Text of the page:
“Enjoy?” she asked, taking off her glasses. “How do you measure that?”

But it was almost time for dinner. And things were tense. Additional tables had to be set up, new silverware found. Even historical china had to be taken out of a cupboard and dusted off. A few family members protested this.

“Those plates have been up there in that cupboard since I was ten,” said one. “I grew up in this living room and now it’s changing. It’s like we don’t matter anymore.”

Some family were very bitter about the new seating arrangements. Some were now seated between the cousin’s friends. One relative was especially upset.

She grabbed her name card with, “Mable” printed on it and demanded she be given her regular spot back between “George” and “Louise” who also had neatly printed cards. Now she was sandwiched between Jose and Rohit. This was not what she expected when she came. She’d had the same spot for years. Now these kids were messing things up.

One relative leaned over to the host and offered a solution.

“Look,” he said, “if they’re going to treat this place like a restaurant instead of a home, then we should charge them; they’re making a huge impact.”

Somehow the group got through dinner. There were lots of tense, “thank yous” and “could you pleeese pass the butter,” comments made with eye rolls. But everyone ate and got full, even though the neat weight and income allocations fell by the way. Because the cousin and his friends brought so much food with them everyone ate until they were satisfied. Some were resentful of the friends.

“He ate two dinner rolls, I saw it,” complained one, “and I only got one.”

“But you don’t eat dinner rolls,” said the cousin.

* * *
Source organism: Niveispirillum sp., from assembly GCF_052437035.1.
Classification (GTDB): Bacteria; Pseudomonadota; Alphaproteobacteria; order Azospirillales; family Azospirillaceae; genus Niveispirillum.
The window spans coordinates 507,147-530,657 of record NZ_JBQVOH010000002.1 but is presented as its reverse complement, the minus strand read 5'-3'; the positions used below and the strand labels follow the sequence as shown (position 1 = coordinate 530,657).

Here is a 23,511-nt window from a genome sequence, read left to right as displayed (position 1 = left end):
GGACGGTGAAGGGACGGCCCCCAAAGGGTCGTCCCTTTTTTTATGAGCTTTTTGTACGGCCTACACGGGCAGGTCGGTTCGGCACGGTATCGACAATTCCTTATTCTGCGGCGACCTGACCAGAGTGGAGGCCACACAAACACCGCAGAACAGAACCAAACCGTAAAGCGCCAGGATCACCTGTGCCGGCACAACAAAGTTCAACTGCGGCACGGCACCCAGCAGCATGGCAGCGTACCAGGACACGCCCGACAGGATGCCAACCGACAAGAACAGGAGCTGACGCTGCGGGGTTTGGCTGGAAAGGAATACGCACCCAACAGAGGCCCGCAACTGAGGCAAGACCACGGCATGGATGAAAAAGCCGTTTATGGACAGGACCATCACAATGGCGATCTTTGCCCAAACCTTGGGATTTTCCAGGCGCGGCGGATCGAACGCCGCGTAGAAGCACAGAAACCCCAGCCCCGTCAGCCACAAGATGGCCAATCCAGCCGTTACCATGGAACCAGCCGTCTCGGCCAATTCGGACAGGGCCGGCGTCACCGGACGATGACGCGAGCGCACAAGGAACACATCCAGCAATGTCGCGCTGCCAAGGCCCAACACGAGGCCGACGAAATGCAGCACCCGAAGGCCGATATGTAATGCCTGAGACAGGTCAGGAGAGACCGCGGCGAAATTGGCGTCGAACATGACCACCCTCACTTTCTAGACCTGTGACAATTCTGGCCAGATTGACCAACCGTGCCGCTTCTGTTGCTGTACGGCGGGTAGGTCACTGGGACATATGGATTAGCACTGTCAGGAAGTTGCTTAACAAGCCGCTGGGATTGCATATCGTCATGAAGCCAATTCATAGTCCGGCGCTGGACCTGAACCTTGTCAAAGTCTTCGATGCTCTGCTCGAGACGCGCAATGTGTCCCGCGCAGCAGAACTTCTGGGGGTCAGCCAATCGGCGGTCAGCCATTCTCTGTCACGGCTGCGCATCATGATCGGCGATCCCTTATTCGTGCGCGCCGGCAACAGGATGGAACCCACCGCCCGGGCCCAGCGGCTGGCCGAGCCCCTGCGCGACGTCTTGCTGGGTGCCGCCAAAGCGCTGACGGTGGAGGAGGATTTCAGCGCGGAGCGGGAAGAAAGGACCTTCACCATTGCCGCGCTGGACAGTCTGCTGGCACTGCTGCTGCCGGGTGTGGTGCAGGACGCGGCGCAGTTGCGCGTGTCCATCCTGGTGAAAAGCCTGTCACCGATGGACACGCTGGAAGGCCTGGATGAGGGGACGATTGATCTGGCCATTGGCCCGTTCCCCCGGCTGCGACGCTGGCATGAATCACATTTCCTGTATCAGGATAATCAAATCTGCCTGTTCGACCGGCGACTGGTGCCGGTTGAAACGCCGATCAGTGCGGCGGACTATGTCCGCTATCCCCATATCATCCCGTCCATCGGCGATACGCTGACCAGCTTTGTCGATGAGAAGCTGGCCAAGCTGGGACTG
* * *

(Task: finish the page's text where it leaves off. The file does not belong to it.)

“Whatever. It’s not right, everyone should get equal amounts of food.”

The cousin could only shake is head and look forward to the pies. Everyone loved pie.

And the pies were all laid out beautifully. Pumpkin. Apple. Cherry. There were even some pies the cousin didn’t recognize.

People started to serve themselves. Some took big slices, some thin. It was a frenzy of slicing and scooping and plating. Soon there was almost no pie left. People starting eying other people’s plates.

“His slice is so much bigger than mine,” said one. “And it’s pumpkin, and that means because he got more, I got less.”

She started to cry bitterly. An older aunt came over and grabbed the plate from the friend with a larger slice.

“Give me that!” she said.

She took out a sewing measuring tape she had in her apron. She carefully measured, then sliced of a section of the pie to give to the crying relative.

“There!” she said looking over her glasses, “everyone must allow me to measure their slices!”

“Oh my God,” said the cousin. “This is ridiculous!”

He started to laugh and rolled around on the floor.

“What’s so funny?” shouted the relative holding a knife and measuring tape.

The cousin walked over to the pantry where he’d carefully put all the ingredients he’d bought on the way to dinner. The pantry was full of flour and cans of pumpkin and other baking goods.

“Guys,” he said pointing to the pantry and then to the oven,” we can just bake more pies!”